Cunningham, S. A., Kramer, M. R., & Narayan, K. M. V. (2014). Incidence of Childhood Obesity in the United States. New England Journal of Medicine, 370(5), 403–411. doi:10.1056/NEJMoa1309753

Friday, January 31, 2014

January Foodie Pen Pals Reveal

And it's that time again! Time for ...


The Lean Green Bean


It's been a few months' hiatus, but thankfully, the return engagement of free food in the mail went yummily well.

This month, I was paired up with Andrea, a fellow academic administrator who lives in Pennsylvania. She knows the joys of endless committee meetings AND she like ska music! It's like looking in the mirror!

I sent her some sumac rub, local NYC chocolate bars (one with quinoa and the other with chardonnay), Polish candies (chocolate prunes!) and some other local treats.(And once again, I forgot to take a photo before it was boxed. Mea culpa!)

And what did Andrea send me? A localized extravaganza:



There's a nice blend from Nicholas Coffee, Sea Salt Vanilla Caramels from Valos Chocolates, tapenade and hot pepper tomato paste from Delallo and Ciciarelli Bros. Italian dressing.

Andrea said she uses the dressing as a marinade. I'm not usually a big dressing guy, but this one was very simple with no sugars or odd gum extracts. It made a great topping for arugula and mandarin segments. With enough left for future marinades.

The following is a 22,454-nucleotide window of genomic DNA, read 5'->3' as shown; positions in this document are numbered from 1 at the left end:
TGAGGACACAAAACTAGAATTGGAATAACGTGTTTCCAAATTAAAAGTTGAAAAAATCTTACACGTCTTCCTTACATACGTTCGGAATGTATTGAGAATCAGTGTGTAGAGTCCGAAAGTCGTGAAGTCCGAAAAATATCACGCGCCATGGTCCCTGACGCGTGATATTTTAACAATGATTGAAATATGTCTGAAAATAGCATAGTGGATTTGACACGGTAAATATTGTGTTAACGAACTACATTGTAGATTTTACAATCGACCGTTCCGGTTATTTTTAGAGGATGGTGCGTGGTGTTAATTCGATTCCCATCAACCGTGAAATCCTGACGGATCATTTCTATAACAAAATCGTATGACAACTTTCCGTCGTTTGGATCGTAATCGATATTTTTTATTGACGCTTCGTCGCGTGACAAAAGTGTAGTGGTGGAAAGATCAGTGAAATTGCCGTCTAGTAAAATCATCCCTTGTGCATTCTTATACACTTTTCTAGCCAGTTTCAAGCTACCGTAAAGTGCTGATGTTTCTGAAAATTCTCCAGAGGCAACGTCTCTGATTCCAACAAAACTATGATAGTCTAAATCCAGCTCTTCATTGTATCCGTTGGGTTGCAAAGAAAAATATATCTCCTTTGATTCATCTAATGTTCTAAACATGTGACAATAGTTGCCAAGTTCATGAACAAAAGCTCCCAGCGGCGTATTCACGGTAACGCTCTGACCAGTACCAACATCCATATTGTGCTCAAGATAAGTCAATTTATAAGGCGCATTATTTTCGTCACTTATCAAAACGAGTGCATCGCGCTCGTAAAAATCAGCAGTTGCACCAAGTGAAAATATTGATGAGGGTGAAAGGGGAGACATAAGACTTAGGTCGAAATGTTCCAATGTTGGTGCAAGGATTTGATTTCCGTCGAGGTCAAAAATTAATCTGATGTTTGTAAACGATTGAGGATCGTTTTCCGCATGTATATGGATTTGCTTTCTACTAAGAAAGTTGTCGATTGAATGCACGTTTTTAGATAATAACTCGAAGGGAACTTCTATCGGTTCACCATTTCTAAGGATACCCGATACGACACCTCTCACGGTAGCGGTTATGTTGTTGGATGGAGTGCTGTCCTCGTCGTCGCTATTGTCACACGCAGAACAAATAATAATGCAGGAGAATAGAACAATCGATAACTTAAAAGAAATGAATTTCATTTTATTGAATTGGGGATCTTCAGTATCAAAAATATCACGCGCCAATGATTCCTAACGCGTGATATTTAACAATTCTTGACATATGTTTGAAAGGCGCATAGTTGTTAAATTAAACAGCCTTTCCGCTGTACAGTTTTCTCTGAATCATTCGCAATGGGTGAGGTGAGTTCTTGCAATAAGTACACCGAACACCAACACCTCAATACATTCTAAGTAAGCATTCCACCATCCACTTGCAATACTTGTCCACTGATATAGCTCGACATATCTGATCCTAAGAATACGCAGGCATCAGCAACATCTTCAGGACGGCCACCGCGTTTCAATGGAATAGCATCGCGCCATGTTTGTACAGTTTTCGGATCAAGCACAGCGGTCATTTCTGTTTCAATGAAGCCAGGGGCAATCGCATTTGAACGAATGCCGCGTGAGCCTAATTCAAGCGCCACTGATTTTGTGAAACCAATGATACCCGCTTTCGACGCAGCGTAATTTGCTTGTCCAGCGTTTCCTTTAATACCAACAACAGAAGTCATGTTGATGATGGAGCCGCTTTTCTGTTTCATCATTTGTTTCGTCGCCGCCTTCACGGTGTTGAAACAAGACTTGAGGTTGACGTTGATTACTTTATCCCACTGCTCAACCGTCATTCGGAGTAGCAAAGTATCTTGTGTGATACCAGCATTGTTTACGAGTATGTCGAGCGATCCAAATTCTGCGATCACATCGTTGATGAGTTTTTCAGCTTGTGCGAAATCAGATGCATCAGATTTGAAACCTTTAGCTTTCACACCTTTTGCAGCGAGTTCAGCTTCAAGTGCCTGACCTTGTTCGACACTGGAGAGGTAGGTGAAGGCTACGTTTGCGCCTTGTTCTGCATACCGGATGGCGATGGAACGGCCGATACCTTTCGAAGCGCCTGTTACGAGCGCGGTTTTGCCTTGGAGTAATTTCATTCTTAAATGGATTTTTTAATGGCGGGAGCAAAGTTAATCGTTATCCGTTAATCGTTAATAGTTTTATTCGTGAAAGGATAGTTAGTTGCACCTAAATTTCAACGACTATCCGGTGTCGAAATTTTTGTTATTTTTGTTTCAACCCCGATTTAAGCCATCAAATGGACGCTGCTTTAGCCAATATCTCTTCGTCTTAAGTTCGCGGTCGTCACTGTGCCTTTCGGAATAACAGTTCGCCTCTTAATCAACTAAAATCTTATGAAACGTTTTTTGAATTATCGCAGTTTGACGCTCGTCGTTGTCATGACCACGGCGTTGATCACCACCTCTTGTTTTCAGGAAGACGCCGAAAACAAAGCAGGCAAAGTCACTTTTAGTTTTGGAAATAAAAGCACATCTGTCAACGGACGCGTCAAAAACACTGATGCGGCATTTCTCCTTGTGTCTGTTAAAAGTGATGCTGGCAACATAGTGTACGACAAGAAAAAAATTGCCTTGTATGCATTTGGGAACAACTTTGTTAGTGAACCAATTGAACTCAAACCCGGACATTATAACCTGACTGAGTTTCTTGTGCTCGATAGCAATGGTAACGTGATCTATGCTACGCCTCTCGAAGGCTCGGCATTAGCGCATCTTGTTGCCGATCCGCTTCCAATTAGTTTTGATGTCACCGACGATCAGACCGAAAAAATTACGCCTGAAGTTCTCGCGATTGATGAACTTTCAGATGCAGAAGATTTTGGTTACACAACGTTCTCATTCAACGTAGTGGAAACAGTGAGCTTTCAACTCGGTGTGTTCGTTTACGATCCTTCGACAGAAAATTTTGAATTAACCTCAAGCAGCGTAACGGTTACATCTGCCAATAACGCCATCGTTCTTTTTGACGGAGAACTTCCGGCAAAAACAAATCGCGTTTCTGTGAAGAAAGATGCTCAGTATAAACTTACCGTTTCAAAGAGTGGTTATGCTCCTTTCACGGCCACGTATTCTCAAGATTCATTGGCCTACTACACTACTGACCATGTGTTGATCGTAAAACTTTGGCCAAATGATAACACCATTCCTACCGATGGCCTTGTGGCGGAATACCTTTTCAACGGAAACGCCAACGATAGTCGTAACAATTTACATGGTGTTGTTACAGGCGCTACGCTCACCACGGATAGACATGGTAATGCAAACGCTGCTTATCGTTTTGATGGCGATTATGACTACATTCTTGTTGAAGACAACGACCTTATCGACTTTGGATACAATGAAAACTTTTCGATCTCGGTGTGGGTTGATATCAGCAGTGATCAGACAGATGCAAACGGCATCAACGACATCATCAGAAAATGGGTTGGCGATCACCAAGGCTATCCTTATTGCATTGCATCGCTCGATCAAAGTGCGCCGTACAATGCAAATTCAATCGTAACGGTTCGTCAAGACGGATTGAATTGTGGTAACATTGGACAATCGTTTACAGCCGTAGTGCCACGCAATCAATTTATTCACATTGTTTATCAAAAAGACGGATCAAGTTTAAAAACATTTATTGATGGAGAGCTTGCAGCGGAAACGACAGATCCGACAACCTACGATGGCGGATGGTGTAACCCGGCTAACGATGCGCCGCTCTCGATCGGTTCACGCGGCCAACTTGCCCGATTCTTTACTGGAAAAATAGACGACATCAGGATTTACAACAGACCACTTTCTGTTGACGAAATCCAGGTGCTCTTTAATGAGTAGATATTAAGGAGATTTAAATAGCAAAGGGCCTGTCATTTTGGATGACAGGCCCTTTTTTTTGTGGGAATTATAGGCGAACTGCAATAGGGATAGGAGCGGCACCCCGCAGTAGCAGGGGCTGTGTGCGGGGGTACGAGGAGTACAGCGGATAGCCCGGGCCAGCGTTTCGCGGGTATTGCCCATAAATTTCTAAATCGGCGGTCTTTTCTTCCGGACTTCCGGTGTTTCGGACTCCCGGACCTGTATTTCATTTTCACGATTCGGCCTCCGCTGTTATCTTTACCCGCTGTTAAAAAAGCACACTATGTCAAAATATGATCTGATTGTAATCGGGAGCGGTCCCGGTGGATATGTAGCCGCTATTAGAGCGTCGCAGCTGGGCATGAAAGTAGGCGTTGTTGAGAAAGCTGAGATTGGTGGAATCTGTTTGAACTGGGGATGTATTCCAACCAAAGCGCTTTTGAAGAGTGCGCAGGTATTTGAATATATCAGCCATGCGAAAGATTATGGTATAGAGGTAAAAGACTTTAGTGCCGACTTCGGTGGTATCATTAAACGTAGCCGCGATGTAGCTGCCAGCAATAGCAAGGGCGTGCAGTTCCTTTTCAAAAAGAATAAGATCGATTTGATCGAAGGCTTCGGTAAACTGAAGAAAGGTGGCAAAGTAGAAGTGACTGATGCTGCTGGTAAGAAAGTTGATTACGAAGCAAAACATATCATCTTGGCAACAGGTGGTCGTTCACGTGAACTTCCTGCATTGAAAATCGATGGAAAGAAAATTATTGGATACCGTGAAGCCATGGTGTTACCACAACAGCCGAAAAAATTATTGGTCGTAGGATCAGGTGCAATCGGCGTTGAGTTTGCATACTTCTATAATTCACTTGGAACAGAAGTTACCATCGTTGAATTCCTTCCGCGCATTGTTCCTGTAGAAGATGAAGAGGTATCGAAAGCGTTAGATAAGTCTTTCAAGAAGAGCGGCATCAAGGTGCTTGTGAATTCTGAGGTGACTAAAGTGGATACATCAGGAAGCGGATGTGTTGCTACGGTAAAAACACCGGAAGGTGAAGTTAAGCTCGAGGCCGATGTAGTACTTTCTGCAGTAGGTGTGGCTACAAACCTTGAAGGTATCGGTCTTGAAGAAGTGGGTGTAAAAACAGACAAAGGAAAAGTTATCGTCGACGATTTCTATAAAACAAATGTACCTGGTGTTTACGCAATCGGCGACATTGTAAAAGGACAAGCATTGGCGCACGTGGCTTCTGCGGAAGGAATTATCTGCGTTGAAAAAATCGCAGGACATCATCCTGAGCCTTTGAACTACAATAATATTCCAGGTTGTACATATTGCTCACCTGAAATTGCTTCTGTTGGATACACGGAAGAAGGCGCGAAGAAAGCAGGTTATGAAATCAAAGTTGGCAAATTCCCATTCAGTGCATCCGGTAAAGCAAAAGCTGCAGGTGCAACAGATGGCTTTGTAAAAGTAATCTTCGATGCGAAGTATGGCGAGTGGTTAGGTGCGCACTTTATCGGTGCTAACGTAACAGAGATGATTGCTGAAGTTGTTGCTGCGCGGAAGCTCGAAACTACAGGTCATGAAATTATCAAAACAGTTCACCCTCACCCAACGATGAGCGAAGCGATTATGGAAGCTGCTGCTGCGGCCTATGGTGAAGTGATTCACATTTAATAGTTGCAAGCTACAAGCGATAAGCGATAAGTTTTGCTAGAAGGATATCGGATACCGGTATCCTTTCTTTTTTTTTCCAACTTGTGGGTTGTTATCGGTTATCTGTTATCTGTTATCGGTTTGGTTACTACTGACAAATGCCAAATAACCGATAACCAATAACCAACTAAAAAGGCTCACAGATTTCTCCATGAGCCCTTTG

The coffee made it to my office coffee maker and it was quite lovely. The tapenade makes for a nice toast topping at breakfast (yeah, I'm a savory morning guy) and the spicy paste is earmarked for an upcoming sauce.

And the caramels?



Drooooollll
So thank you, Andrea for the great package! It's what Foodie Pen Pals should be all about!

If you're interested in joining the great food exchange, check out the site.



Monday, January 27, 2014

A Catalog of Cooking, or Streamlined eating in the Library

A page from Teen Cuisine, illustrated by Peter Max.

Yes, that's a page from one of the hundreds of cookbooks in my personal collection (although I did not take this photo). I can't say I find a late 60's teen party cookbook too Streamlined inspiring but man, the overall design makes it a great addition to any dinner party, room or rap session.